In the mid-1960s, I knew a couple that had a Down’s Syndrome child. They never took him home from the hospital.
There is no question that having a special needs child is challenging, but different families handle adversity in different ways. What’s Eating Gilbert Grape offers one example. Gilbert Grape lives n the small town of Endora together with his mentally challenged brother Arnie, his two sisters Amy and Ellen, and their obese mother Bonnie who weighs over 500 pounds. Depressed for many years since her husband’s death, she has not left her house for the past seven years. Gilbert is the surrogate father, taking care of Arnie who often gets into trouble when he climbs the town water tower and indirectly compels the fire department to try to coax him down to safety.
As the family prepares for Arnie’s eighteenth birthday party, Gilbert meets Becky, an attractive young woman, who gets stuck in Endora when her trailer breaks down. Becky and Gilbert become friends and they share their private thoughts and dreams with one another. What moves Gilbert to connect with Becky is her non-judgmental attitude towards others, specifically his brother and mother. She does not view them as freaks, but rather as people who are challenged by life experiences.
What’s Eating Gilbert Grape is a film that wanders. Watching the characters move from crisis to crisis is like observing life in real time, but cumulatively the scenes present a family that has figured out a way to deal with life’s disappointments and uncertainties. The members of the family love one another and support one another in spite of major emotional challenges. The family’s patience with Arnie and their abiding love for their mother is the glue that keeps them together and functioning despite obstacles.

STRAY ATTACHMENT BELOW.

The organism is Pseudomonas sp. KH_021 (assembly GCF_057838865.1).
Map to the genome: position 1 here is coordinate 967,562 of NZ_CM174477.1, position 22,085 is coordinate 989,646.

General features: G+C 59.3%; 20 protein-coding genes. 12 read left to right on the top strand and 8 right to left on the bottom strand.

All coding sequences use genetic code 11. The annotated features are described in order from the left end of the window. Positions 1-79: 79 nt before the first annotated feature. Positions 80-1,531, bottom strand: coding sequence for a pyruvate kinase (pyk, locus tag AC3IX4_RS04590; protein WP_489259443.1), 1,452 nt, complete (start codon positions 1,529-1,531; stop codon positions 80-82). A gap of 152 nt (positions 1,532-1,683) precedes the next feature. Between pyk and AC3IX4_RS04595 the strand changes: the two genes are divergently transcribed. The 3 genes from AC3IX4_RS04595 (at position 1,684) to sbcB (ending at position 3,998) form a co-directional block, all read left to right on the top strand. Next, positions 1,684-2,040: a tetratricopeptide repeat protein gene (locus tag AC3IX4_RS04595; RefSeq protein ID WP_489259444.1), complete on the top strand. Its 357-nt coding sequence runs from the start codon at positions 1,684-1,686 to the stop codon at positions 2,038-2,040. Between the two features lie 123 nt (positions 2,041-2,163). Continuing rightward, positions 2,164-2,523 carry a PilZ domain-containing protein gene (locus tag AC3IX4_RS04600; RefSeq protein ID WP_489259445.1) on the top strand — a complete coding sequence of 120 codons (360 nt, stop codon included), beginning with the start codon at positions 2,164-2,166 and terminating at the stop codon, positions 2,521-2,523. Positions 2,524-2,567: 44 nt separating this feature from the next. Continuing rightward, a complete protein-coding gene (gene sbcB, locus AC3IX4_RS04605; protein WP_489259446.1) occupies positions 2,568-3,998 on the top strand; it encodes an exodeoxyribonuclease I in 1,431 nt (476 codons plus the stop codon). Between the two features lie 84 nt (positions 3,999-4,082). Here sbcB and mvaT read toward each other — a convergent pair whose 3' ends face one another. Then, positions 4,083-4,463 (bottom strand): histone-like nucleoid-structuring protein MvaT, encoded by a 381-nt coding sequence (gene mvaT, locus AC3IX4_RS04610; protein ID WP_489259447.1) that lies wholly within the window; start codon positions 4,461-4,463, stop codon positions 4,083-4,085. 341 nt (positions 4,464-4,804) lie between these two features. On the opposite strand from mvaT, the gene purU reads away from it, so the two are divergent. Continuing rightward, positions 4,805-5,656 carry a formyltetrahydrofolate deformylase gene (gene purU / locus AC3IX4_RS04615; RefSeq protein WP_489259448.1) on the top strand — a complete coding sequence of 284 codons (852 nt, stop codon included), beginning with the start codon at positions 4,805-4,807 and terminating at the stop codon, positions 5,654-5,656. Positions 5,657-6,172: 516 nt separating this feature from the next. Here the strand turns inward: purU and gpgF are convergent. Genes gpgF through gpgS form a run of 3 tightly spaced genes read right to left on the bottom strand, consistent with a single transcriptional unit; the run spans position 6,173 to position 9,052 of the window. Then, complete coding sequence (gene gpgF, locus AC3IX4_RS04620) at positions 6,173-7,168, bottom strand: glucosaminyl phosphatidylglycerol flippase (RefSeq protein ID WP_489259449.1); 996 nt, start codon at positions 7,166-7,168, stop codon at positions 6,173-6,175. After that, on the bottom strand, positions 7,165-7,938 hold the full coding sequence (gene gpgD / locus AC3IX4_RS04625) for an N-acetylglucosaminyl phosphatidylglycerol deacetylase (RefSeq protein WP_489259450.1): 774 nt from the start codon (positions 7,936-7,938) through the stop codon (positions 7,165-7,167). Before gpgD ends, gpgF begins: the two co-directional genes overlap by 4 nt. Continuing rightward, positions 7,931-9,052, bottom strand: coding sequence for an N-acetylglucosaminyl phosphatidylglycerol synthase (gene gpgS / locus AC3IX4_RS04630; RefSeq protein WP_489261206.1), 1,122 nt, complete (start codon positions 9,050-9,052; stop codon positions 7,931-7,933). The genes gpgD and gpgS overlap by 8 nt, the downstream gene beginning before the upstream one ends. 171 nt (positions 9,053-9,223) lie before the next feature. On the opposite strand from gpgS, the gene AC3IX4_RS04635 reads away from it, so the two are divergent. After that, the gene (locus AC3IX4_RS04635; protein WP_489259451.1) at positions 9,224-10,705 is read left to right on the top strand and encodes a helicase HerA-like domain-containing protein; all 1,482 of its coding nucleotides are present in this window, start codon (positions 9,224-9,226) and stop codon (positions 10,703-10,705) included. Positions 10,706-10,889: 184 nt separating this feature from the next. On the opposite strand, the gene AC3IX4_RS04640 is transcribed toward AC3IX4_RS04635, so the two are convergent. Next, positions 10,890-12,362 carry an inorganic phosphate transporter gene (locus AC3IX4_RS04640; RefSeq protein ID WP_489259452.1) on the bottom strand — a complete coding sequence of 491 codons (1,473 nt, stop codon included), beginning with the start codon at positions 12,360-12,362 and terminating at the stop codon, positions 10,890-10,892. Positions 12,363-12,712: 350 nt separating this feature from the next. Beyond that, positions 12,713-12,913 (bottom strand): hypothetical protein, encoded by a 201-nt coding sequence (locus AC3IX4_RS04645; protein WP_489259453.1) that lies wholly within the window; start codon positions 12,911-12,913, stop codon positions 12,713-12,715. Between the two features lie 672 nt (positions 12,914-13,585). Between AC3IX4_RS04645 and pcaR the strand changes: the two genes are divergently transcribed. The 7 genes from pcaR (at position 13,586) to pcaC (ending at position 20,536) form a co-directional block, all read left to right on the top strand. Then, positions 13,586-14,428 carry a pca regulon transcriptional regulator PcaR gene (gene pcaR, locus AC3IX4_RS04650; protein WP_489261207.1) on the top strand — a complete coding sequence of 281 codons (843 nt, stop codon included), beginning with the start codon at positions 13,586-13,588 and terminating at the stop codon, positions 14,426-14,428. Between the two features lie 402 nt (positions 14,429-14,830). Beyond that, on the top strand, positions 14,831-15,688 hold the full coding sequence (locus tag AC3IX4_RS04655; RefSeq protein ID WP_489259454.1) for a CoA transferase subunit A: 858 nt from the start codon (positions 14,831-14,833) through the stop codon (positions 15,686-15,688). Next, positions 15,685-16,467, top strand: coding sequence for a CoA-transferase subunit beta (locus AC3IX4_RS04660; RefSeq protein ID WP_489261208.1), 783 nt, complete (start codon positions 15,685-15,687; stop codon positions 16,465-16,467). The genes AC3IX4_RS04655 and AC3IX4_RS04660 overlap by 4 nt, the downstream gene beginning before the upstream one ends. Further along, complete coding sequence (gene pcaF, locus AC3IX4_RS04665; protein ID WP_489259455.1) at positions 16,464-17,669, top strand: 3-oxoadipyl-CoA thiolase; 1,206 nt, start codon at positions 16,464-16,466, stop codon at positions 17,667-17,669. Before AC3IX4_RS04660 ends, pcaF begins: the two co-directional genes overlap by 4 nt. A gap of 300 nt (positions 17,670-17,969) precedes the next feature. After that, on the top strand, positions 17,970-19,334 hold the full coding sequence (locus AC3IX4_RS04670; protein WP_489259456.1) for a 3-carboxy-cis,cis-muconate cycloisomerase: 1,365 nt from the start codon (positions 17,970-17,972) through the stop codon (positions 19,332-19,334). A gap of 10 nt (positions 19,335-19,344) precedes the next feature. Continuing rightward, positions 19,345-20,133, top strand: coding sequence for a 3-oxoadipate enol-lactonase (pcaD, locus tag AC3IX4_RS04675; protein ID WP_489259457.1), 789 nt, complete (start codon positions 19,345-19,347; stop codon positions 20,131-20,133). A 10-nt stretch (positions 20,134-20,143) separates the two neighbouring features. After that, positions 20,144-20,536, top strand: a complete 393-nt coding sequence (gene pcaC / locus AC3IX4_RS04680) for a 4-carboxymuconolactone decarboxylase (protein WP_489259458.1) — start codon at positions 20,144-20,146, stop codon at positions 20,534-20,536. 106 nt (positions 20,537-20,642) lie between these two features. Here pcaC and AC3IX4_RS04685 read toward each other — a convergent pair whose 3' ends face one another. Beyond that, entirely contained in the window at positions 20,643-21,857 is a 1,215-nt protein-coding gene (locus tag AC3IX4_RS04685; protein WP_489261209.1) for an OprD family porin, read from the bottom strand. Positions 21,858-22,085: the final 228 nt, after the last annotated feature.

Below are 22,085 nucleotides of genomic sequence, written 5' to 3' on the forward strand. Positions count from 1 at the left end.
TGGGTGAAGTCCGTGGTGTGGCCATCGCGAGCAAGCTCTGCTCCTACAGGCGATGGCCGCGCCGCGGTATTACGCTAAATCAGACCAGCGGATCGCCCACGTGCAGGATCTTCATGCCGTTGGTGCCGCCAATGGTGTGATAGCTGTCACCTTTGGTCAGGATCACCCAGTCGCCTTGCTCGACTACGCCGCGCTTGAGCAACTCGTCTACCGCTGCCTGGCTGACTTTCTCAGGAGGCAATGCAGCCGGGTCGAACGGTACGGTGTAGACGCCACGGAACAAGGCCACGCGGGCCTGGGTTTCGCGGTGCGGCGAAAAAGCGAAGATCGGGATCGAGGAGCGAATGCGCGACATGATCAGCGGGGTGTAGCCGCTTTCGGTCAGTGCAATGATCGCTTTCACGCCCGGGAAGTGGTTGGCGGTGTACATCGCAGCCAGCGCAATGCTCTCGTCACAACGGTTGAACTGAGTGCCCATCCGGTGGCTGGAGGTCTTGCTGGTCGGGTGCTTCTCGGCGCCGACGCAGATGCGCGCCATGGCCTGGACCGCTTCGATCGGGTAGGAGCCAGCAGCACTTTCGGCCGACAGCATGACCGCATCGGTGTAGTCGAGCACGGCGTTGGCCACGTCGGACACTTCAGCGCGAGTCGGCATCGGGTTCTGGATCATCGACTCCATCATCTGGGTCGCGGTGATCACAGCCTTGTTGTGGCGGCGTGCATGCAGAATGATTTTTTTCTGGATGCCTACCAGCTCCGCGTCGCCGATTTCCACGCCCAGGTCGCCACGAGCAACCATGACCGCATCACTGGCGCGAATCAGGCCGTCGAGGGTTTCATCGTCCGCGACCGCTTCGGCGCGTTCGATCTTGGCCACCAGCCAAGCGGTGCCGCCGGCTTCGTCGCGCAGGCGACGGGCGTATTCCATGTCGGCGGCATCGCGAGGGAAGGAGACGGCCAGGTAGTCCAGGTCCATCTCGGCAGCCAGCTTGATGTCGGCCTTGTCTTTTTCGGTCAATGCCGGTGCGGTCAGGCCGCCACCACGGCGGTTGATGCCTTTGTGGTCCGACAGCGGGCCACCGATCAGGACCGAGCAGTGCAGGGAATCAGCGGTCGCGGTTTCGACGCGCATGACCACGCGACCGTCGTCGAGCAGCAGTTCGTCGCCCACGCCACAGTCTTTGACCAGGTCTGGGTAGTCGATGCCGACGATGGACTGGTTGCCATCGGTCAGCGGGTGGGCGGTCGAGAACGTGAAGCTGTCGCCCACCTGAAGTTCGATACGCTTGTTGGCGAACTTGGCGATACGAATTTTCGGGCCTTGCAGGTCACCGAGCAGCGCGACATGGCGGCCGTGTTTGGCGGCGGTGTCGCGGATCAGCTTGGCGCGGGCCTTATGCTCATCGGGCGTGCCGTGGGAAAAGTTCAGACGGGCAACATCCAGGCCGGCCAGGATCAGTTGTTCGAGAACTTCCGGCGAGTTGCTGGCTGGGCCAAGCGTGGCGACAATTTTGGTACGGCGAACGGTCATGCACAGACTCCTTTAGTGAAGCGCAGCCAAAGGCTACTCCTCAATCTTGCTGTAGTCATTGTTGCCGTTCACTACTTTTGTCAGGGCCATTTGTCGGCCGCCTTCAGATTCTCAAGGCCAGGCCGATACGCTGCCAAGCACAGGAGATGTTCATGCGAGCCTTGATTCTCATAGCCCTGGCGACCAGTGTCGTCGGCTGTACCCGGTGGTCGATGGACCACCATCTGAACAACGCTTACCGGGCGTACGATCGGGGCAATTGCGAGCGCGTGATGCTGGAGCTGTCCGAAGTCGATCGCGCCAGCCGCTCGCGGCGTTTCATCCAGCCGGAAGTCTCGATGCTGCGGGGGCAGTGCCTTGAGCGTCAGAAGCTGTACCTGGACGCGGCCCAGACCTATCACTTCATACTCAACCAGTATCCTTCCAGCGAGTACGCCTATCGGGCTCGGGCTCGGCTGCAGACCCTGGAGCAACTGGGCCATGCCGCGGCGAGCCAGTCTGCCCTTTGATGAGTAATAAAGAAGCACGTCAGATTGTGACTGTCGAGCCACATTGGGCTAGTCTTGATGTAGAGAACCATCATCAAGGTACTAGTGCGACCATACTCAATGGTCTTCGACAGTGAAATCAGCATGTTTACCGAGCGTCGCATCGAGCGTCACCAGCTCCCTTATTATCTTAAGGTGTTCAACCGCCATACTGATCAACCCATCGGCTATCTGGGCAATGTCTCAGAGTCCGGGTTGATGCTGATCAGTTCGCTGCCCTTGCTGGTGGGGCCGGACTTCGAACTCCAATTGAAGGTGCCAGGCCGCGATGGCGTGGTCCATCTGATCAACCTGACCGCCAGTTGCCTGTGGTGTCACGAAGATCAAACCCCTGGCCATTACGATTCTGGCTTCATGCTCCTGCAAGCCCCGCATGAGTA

Let me share some personal insights that came to mind as I watched the movie. My sister Carol was born with Down’s syndrome many years ago when mental retardation was referred to as mongoloidism, a strange and pejorative sounding term. Carol was six years older than me, but my sister Martha, only a year younger than Carol, probably could give a more realistic picture of what it was like to grow up with a developmentally disabled sibling who looked very different from the average child.
My mother and father got married late. She was in her late 30s and my father was in his 40s. In the late 1930s, Down’s syndrome wasn’t called Down’s syndrome; it was called mental retardation, and my sister Carol attended events for the mentally retarded. My mother and father felt terribly disappointed in not having a normal child. My father, in fact, occasionally would remind me not to tease Carol because she was “cursed.” This was a harsh term for my young ears, but I did stop my teasing. My parents were very sweet, sensitive people and devoted parents, but they were operating in a different social and therapeutic world than today’s parents of disabled children.
After her initial disappointment, my parents showered Carol with love and began thinking about what they could do for her. My mother committed many hours each and every day to doing the best for Carol. My mother made the rounds of many hospitals and doctors to see what could be done. Carol, my parents learned, could not improve much; but she could learn some things, so my mother tried her best to educate her. She registered her in the local public school in Mt. Vernon, New York, with my sister Martha; but after kindergarten, Carol was discharged. My mother then took her to a school in the Bronx, taking an elevated subway every day. It was an arduous trip, but my mother persevered.